How Måneskin revived rock ’n’ roll for Gen Z with RUSH!
In their digital cover story, Måneskin detail their rise to popularity from their Eurovision roots, their new album, RUSH!, and becoming viral rock ’n’ roll revivalists. Continue reading…
Even through a screen, Måneskin are disarming. A cadre of smoky eyes, easy charm and sincere belief in the power of rock ‘n’ roll, the Roman quartet have shot to fame over the last 20 months for their collective magnetism as much as their catchy, carnal sound. Huddled together on a cloudy afternoon in LA, members Damiano David, Victoria De Angelis, Thomas Raggi and Ethan Torchio are caught between the last big push of 2022 and the start of another busy year. They have one date of their sold-out North American tour left to play before they head home for the holidays for some family time and a well-deserved moment of pause. It’ll be brief, though — their anticipated third album RUSH! drops in January.
Animated and assured in a red T-shirt emblazoned with the slogan “ITALIANS DO IT BETTER,” bassist De Angelis is contemplating the group’s unlikely rise. “We had such a difficult time trying to do rock music in Italy. Everyone was telling us ‘It’s not gonna work’ and shit,” she says with her legs curled up on an office chair, adding further weight to the internet’s theory that bisexuals can’t sit down properly. “So when it happened, we felt so empowered, like the underdogs that had made it.”
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A ’70s-inspired band of wildly charismatic Romans in their early 20s, Måneskin have bucked one expectation after another. They went from busking on the outskirts of Rome to success in mainland Europe, disrupting the charts amid a mass of native trap stars and international pop exports. They won the traditionally dance and folk-heavy Eurovision Song Contest in 2021, becoming the first heavy act to do so since Finnish monster-metallers Lordi in 2006, and the first contestants since ABBA to achieve such rapid, global acclaim. Fast forward 18 months and they’ve racked up over 6.5 billion streams, conquered the U.S. and demonstrated a young interest in hard rock that industry heads in the 2010s claimed didn’t exist. In fairness, it wasn’t a banner decade for commercial guitar music. EDM womped into the mainstream, Latin and K-pop became more established and hip-hop began to outsell rock for the first time. In such an anarchic landscape, it’s no wonder the traditional four-piece failed to get a riff in edgeways. But just because you can’t see something doesn’t mean it isn’t there. As a Gen Z band catapulted to superstardom by a largely Gen Z audience, Måneskin have given young rock fans the chance to show themselves.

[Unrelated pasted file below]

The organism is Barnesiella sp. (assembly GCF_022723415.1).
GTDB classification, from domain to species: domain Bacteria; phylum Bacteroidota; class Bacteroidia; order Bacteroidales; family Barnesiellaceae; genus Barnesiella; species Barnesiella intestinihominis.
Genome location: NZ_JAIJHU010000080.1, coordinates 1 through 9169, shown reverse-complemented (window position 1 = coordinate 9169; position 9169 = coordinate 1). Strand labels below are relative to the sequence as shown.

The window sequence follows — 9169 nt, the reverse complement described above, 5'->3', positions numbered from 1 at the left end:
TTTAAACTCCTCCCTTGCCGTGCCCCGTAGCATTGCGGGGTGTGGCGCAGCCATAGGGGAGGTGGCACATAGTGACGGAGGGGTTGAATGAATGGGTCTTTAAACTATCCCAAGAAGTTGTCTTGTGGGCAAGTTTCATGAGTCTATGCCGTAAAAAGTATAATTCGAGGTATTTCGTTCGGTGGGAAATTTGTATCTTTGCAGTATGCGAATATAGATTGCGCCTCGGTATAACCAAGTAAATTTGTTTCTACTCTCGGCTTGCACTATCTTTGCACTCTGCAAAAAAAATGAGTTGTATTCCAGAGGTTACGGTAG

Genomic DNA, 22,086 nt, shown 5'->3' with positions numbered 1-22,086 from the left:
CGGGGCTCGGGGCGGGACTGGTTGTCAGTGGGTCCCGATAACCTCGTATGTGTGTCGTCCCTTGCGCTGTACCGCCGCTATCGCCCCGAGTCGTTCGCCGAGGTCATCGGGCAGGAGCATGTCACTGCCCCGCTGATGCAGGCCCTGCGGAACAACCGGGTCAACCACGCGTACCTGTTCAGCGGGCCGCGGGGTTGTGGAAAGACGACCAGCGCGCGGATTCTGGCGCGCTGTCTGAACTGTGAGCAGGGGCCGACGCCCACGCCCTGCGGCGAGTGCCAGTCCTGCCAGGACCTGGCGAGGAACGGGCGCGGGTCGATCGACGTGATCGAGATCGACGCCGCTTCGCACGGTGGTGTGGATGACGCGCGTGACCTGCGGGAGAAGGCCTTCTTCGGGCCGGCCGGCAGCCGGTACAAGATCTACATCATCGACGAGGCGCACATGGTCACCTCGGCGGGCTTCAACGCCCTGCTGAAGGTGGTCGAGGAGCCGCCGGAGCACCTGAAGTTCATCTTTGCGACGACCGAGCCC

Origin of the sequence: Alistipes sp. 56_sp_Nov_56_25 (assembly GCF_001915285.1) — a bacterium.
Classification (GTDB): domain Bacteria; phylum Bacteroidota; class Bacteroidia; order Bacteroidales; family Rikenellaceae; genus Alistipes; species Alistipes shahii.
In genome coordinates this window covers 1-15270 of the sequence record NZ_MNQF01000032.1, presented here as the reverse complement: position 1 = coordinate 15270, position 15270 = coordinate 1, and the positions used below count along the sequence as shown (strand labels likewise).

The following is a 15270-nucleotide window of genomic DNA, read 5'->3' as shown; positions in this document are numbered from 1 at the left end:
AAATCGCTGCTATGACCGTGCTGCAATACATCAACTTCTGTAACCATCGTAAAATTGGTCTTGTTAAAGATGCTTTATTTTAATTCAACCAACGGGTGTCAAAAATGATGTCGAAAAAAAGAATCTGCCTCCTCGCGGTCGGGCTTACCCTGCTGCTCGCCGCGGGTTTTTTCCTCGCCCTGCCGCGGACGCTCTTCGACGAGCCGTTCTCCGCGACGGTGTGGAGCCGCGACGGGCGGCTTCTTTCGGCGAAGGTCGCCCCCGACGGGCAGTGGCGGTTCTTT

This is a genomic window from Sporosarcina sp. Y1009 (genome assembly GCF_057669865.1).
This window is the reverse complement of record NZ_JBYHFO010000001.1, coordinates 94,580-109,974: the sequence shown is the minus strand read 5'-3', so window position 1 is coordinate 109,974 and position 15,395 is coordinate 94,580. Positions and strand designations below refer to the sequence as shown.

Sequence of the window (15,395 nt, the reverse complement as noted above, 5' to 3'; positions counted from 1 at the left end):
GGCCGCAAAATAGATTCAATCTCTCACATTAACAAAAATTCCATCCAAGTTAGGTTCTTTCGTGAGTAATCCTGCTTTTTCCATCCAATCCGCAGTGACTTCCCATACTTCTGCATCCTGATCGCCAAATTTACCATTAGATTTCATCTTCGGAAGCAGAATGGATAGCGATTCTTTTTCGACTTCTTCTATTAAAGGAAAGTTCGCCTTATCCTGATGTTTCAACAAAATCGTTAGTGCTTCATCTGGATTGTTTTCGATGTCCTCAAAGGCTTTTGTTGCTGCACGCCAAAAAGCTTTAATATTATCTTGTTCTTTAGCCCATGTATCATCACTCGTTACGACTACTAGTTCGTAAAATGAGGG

[Photo by Francis Delacroix]
“If you think of the good bands that are coming out now, it’s usually very niche, and it’s often people older than us,” De Angelis continues. “So it gets hard for people at labels with no rock background to relate to it because they won’t know, you know? But I think doing what we’re doing and having such a big buzz with our fans shows that young people do like rock music. It’s not true that it can’t be done [successfully].”
Vocalist David takes a drag of a cigarette and exhales in agreement. “Exactly,” he says, smiling as he recalls the vindication that came with winning Eurovision. “Before that, we were going through some tough moments because most of the people we were working with didn’t believe in the kind of music we were making at the time. For us, it felt like being right after a year of fighting.” Their victory was made even sweeter by the fact that it was achieved not through winning over the juries of traditional industry professionals, but with an unprecedented landslide vote from the public. “People with taste!” De Angelis chimes in with a laugh.
Måneskin’s Eurovision performance was an instant cultural shift. The buzzsaw riff and marching bass drum of their now multi-platinum single “Zitti E Buoni” kick in to reveal the band head-banging and slutdropping in matching wine-stained leather outfits — the roof promptly blew off. Social media went nuts for “the sexy Italians” who commanded the stage like it was theirs, and served an androgynous cocktail of fetwear, tasteful linework tattoos and bedhead that was completely out of step with anything the competition had seen before. It was cool, provocative, mysterious — a wake-up call to what modern rock should be. Beamed directly to a fun-starved, chronically online audience mid-pandemic, their lives were altered in three-and-a-half minutes.
“It was hard not to notice [that something was happening] because we’re getting screenshots of the charts changing. It was under our nose,” David reflects. “But I think it was fun, the way that we lived it. We were just happy, and it didn’t bring any pressure to us. I don’t know why and I don’t know how, but we lived that as the reward for [all the work] we did. It was such a fulfilling feeling.”
[Photo by Ilaria Ieie]